Why Christians Should Care About Hebron in the West Bank

Why Christians Should Care About Hebron in the West Bank December 18, 2014

Taken from the Palestinian market, the fencing was installed to protect shoppers from debris, often thrown down by Israeli settlers above. The wall up above, is a barrier between a settlement (Israeli controlled) and the historic marketplace below.


It is the city where one building, separated by bulletproof glass, is both a mosque and synagogue. Here houses the legendary burial sites of Abraham and Sarah (Tomb of the Patriarchs).

Hebron is a city of division. Of violence. Of pain. Of apartheid. Of racism. Of militarism. Of despair. Of settlement.

I know this first hand. I’ve been there.

I’ve walked through the checkpoint where Israeli Defense Force soldiers (mostly in their late teens and early 20s) interrogate anyone who looks Arab.

One of these Arab persons was a friend (who asked to remain nameless).

A person of peace, compassion, and struggle, this friend (in his mid-20s) waited as he was harassed coming through the simple checkpoint–while all of us who looked “American” or “Israeli” passed without question.

That is one glimpse of reality in Hebron–and throughout the land of Israel/Palestine.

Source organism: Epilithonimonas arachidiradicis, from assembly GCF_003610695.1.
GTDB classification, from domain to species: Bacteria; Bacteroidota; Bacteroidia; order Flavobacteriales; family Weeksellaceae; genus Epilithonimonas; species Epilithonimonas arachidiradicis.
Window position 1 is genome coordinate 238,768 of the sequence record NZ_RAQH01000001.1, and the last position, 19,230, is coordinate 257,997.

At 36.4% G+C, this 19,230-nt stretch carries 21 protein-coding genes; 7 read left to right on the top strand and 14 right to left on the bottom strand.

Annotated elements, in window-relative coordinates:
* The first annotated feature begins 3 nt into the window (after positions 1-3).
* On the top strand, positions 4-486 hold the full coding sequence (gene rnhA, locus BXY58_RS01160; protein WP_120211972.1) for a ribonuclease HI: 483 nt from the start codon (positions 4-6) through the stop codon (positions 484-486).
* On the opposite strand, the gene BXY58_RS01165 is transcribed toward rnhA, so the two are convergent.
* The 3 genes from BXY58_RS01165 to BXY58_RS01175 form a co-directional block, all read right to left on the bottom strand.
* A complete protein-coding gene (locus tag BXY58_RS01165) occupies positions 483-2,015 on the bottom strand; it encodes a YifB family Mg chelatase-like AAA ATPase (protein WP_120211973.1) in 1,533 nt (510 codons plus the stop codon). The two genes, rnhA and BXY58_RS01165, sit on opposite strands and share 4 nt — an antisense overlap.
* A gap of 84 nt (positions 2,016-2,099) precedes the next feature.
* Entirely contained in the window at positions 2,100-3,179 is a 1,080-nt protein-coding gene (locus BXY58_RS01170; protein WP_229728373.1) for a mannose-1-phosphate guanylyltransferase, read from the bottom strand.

Some of you may know that nearly 10 months ago, I journeyed to Israel and the West Bank with a team of folks assembled by The Global Immersion Project to learn from peacemakers on the ground–both Israeli and Palestinian.

Although different leaders in the peace movement frame the issues differently, both at the grassroots and political level, the consensus is clear: Palestinians face excessive injustice.

If this is true: Christians should care about Hebron.

From the rooftop of a Palestinian home in Hebron, you can see other roofs with their water tanks on top. The amount of water is rationed out by the Israeli government–if a family runs out during a particular month–tough luck.

From this roof, you also see in the near-distance, an Israeli settlement. These settlements surround this Palestinian city, and is as much a political statement as a theological one: we deserve to be here and you don’t. Friends, I wish I were using hyperbole, but this is just the way it is.

Hebron from a Palestinian rooftop.

Another example of segregation and racism came in the brand new signs hanging on the border of the settlement.  couple of days later, these signs “broke” as a news story. At the time, I had no idea how new the signs actually were. Hebron has become a prized “cause” for zionism–funded by the Israeli government, zionist groups, and Christians from North America.

Organizations like “Christian Friends of Israeli Communities (CFOIC Heartland)” [1,269,519 Facebook Likes] and “Christians United for Israel” [10,164] unfortunately have historically contributed to this sort of bias against Palestinians.

Both organizations strive to resource these sorts of settlement activities, linking these communities to a particular interpretation of biblical prophecy. I need not go into details on that point as it is easy to find documentation. If nothing else, we can simply follow the money.